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South Antrim event to recall "Long March to Derry" - Kearney

31 December, 2018 - by Declan Kearney


An evening to recall the landmark civil rights march on 1st January 1969 from Belfast to Derry city, passing through Antrim, Randalstown and Toome, will be held in the O’Neill Arms Country House Hotel, Toome on Friday 4th January 2019 at 7pm.

Unionist protestors physically confronted the original march on the bridges in both Antrim & Randalstown before it was ambushed at Burntollet by a combined force of B-Specials and unionists a few miles outside Derry. 

Describing the event in Toome as an evening of local reminiscence and political discussion fifty years on, South Antrim Sinn Féin MLA Declan Kearney said;

"The 'Long March to Derry', modelled on the Selma to Montgomery civil rights march in America, was another key episode which exposed the irreformablenature of the old unionist state. Many local people still recall the passage of the student marchers through this area.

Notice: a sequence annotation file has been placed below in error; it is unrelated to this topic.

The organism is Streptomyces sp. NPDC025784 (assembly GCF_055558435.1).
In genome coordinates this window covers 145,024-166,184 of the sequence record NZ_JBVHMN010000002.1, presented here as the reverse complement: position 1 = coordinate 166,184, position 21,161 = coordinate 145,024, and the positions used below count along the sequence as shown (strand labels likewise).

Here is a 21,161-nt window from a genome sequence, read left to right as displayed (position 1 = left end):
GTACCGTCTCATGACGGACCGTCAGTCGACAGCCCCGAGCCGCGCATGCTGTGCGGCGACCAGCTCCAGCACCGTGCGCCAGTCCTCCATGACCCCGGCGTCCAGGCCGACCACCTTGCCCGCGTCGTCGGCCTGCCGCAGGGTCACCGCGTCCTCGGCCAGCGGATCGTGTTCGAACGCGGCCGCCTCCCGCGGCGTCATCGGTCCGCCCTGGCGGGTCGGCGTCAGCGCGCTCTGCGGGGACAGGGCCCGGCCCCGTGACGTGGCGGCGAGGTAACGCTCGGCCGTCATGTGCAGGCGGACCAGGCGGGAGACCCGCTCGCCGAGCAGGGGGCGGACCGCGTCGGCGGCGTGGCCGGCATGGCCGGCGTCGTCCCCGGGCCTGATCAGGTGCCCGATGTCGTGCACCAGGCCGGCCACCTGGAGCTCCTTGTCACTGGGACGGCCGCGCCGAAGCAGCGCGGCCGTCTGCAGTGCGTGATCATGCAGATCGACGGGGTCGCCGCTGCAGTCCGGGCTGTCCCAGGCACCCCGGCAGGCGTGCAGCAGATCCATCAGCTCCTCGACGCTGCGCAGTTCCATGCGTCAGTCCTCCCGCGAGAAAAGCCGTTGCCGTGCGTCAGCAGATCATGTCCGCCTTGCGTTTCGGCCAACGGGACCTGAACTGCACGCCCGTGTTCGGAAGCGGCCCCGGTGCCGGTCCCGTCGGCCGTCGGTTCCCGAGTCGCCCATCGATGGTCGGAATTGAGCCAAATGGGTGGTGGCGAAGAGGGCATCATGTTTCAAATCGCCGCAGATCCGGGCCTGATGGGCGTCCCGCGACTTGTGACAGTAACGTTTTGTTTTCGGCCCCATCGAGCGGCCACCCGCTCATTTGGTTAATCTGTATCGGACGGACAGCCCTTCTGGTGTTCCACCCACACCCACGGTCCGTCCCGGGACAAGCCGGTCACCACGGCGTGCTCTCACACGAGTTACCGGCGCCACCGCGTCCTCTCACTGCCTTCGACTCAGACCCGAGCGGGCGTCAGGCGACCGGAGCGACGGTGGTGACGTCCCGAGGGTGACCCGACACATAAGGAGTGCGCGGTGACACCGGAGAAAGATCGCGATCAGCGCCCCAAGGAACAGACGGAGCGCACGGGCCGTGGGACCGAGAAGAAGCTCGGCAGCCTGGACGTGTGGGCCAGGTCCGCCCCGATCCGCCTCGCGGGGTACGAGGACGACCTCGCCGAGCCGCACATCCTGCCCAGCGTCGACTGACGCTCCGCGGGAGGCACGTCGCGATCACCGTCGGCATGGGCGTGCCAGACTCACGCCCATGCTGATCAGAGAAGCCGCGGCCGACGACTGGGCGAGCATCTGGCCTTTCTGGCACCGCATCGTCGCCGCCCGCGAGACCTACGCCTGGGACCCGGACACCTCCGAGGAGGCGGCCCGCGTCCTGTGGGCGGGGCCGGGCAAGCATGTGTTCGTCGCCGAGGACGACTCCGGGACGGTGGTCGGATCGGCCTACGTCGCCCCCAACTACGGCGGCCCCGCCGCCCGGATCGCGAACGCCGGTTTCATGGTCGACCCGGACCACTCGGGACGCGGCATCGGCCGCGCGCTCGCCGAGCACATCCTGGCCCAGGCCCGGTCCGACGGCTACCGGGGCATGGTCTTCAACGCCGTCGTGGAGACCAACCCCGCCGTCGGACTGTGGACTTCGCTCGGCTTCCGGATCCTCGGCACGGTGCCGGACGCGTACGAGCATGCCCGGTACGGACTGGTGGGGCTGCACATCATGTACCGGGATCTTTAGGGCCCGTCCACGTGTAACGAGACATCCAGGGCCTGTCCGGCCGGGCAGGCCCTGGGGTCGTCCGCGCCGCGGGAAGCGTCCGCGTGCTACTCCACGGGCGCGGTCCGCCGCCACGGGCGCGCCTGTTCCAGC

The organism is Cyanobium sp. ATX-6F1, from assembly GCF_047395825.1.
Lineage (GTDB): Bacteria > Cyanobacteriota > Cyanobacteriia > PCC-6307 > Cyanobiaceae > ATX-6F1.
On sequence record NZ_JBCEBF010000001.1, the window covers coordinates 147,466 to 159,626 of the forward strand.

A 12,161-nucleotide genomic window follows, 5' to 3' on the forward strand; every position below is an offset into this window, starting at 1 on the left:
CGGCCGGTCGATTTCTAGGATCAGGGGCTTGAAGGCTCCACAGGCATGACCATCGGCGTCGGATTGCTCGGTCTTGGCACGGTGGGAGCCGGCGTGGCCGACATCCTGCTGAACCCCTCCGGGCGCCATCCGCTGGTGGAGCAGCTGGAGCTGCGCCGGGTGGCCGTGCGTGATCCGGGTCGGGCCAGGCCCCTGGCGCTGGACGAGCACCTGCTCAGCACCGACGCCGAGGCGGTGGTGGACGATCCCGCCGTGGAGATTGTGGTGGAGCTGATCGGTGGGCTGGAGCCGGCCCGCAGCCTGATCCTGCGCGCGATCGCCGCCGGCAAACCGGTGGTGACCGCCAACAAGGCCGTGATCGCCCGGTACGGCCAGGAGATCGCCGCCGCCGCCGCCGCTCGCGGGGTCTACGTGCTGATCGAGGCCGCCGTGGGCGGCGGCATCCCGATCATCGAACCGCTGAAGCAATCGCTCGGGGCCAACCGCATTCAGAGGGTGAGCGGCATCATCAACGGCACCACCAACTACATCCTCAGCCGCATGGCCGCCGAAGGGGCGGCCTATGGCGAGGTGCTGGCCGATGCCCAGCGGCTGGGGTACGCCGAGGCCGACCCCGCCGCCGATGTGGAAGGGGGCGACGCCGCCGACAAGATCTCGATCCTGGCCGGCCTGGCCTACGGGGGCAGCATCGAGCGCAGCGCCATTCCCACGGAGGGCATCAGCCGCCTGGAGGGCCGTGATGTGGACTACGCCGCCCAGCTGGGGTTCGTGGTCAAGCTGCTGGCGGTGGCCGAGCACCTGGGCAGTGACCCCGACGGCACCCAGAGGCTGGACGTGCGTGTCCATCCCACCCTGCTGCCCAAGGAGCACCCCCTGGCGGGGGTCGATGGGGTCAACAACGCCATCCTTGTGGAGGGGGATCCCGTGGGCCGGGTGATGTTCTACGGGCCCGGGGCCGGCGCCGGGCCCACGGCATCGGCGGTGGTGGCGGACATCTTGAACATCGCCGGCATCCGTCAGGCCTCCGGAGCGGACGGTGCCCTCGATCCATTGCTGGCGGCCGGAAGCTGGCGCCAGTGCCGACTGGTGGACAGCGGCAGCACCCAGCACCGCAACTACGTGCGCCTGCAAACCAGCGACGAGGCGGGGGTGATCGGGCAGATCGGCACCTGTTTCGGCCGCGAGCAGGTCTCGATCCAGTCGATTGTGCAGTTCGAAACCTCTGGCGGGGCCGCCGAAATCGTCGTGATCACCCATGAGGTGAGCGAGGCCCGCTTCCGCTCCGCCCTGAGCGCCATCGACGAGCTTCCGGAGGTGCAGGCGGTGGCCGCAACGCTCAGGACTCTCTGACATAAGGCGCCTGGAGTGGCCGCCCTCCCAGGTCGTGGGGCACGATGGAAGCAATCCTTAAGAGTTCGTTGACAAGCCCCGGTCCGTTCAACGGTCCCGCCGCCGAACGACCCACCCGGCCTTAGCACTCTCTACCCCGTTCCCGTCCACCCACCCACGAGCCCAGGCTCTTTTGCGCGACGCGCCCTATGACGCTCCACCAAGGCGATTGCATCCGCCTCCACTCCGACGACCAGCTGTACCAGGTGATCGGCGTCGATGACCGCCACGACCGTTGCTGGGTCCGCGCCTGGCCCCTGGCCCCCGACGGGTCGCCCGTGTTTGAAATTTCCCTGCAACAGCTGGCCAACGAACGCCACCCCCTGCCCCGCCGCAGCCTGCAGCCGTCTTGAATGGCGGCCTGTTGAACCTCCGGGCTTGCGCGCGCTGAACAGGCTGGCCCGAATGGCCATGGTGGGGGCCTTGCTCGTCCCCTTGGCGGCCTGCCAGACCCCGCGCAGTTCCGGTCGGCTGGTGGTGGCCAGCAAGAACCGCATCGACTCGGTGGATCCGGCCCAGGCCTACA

“After being attacked at Fountain Street in Antrim by local unionists they slept overnight in the Hibernian hall at Whitehill. Their progress was again blocked the following day when a large crowd of unionist protesters assembled on the bridge at Randalstown. Under threat of violence, the marchers were transported in a convoy of private cars to resume their march beyond the town’s perimeter and onwards to Toome.

"A video has been produced with recollections from local people who were both involved with, or observed the civil rights campaign locally at the time. This will be shown during our evening of reminiscence, along with another special video production shown earlier in Belfast this year. The event will be compered by Danny Morrison and contributions will be made by former South Antrim MLA, Mitchel Mc Laughlin, who is a veteran of the civil rights era, and myself.

"The event is open to the public and promises to be both nostalgic and educational. It will focus on the denial of rights in 1969 which brought the civil rights movement onto the streets originally, and the ongoing denial of rights and opposition to implementation of the Good Friday Agreement which is blocking the reestablishment of the local political institutions in the north.” 

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